Irish Prime Minister Enda Kenny declared victory in his fight to ease the burden of the nation’s rescue of the financial system, boosting his bid to regain the country’s sovereignty.
Under the plan, dubbed ‘Project Red,’ Ireland will swap so-called promissory notes used to rescue the failed lender Anglo Irish Bank Corp., with long-term bonds with maturities of up to 40 years, Kenny said in parliament in Dublin today. The accord will ease the nation’s borrowing needs over the next decade by 20 billion euros ($26.8 billion), he said.
“Today’s outcome is an historic step on the road to economic recovery,” Kenny said, to applause from his lawmakers. “A successful Irish exit from the bailout by the end of this year would prove that a combination of intensive national reform efforts and European solidarity can deliver results.”
Kenny and his government staked their political credibility on winning agreement from European Central Bank, as the government races to exit the international bailout the country sought in 2010. Irish taxpayers faced a 63 billion euro-bill for rescuing its debt-laden banks after a real estate bubble burst, leaving the nation on the brink of bankruptcy.
This “looks like a good deal, as good as can be expected,” said Cathal O’Leary, head of fixed income at NCB Stockbrokers in Dublin. “We expect the rating agencies to give Ireland credit for this move and an upgrade could be expected.”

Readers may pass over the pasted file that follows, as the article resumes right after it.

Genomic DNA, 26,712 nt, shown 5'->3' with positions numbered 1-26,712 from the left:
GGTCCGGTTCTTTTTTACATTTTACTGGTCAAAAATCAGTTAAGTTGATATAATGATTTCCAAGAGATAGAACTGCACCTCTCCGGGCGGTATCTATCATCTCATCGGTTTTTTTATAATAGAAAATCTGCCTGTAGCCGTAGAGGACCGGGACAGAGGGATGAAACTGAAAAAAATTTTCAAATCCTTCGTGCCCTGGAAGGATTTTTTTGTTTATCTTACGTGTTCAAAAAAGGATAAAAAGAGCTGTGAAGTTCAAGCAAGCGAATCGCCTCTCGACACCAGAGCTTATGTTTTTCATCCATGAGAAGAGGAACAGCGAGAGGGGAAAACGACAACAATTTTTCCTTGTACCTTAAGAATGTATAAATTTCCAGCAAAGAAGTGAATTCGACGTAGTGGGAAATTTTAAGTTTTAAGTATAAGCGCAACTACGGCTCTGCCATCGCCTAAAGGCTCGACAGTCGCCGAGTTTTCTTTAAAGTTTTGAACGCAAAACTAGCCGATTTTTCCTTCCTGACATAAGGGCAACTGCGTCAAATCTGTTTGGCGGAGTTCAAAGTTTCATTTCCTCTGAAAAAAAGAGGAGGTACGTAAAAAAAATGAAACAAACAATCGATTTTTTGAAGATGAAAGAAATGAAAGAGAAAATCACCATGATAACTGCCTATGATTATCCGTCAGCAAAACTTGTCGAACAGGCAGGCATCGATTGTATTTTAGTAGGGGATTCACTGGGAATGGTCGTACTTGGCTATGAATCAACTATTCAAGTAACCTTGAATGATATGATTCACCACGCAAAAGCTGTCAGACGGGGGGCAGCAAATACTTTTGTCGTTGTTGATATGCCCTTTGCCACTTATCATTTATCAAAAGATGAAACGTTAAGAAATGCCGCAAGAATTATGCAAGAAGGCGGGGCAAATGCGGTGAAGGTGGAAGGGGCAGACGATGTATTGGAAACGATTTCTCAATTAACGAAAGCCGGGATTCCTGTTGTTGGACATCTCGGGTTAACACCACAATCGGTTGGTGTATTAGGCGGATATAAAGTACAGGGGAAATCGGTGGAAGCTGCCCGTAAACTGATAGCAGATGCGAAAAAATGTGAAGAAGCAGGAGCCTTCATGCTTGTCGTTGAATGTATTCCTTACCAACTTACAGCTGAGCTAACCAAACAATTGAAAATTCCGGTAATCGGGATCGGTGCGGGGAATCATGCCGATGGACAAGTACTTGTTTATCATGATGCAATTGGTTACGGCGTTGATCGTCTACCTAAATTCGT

Ireland’s two-year notes rose, pushing the yield down four basis points, or 0.04 percentage point, to 1.34 percent. The nation’s 5 percent bonds maturing in October 2020 were little changed, leaving the rate at 4.10 percent.
Kenny will now turn his attention to persuading Europe’s rescue funds to buy its stakes in the remainder of the financial system, including Bank of Ireland Plc and Allied Irish Banks Plc.
The Anglo accord is “no silver bullet to end all our economic problems,” said Kenny. “The damage done by these financial institutions will take many years to rectify.”
Speaking to reporters in Frankfurt, ECB President Mario Draghi said the Governing Council took “note of” the Irish government’s plan, and said to comment on what the national government or national central bank is doing wouldn’t “be right.”
Draghi’s comments translate into “deal is done,” Ryan McGrath, an analyst at Cantor Fitzgerald in Dublin, wrote in a note.